Car dealers press Biden to ease up on ‘unrealistic’ electric vehicle push

A group of U.S. auto dealers urged the Biden administration to ease up on its ambitious electric vehicle targets, citing concerns about what the dealers say is a lag in consumer demand.

The group of dealers, which collectively dubbed themselves the EV Voice of the Customer, noted in a letter Tuesday morning that production has outpaced demand, leaving them with a surplus of unsold electric vehicles on their lots.

“The reality,” the group of car dealers said, “is that electric vehicle demand today is not keeping up with the large influx of BEVs arriving at our dealerships prompted by the current regulations. BEVs are stacking up on our lots.”

While EV sales in the United States have increased in 2023 and are on pace to reach 9% of all new passenger vehicles sold this year, according to the latest projections published by the Atlas Public Policy group, sales remain far below expected targets.

The Biden administration has sought to ramp up EV sales to 50% of new vehicles sold for 2030, a target that the Environmental Protection Agency’s proposed 2027-2032 vehicle emissions targets would sharpen further, aiming for 67% of new vehicles sold by 2032 to be electric vehicles.

That target came under harsh criticism from the top U.S. automotive trade group, the Alliance for Automotive Innovation, which criticized the EPA’s proposed rule earlier this year as “neither reasonable nor achievable” in the time frame intended.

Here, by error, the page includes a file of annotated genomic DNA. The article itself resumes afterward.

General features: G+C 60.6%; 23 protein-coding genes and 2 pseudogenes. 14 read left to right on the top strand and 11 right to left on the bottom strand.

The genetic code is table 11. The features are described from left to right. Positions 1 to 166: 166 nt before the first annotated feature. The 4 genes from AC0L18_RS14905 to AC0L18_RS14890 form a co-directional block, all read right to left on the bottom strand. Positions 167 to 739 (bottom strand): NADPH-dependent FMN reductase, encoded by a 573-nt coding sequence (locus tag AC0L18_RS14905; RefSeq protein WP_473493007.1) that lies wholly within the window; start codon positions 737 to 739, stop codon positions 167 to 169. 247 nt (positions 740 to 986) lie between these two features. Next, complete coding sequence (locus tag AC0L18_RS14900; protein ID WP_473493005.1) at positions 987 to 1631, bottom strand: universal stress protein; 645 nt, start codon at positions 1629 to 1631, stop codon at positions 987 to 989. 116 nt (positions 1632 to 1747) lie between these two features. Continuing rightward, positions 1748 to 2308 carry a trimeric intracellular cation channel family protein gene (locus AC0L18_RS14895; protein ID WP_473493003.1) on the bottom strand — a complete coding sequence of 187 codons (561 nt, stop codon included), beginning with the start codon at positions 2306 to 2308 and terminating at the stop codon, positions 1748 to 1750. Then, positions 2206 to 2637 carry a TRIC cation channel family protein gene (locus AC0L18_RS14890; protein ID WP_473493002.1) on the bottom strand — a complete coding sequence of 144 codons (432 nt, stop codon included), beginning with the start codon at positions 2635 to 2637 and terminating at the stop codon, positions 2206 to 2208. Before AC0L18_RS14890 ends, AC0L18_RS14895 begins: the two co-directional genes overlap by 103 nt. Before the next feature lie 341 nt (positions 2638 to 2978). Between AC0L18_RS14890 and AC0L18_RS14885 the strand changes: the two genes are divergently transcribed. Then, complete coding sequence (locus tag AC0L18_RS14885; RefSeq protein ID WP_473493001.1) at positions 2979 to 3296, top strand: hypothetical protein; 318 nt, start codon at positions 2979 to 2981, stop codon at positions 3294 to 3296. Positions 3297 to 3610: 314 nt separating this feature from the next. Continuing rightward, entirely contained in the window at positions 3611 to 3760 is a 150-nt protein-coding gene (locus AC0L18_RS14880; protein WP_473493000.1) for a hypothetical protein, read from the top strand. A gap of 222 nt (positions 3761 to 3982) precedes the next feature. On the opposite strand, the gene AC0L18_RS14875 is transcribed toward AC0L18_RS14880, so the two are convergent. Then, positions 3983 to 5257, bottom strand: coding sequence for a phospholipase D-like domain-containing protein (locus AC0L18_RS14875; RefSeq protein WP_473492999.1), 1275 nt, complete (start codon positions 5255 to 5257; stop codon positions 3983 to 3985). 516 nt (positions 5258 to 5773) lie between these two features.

The lag in EV adoption has put dealers and manufacturers in a tough position as they wait for consumer demand to catch up to production.

Ford announced last week it would scale back its planned $3.5 billion investment in an EV battery plant in Michigan, part of its plan to trim its investments in the EV space more broadly by $12 billion.

“Mr. President, it is time to tap the brakes on the unrealistic government electric vehicle mandate,” the group of auto dealers said Tuesday, asking for additional time to allow EV battery technology to advance and secure a reliable battery supply chain.

Most importantly, the dealers said, they want to “allow time for the American consumer to get comfortable with the technology and make the choice to buy an electric vehicle.”

This commentary first published November 28, 2023 at the Washington Examiner.

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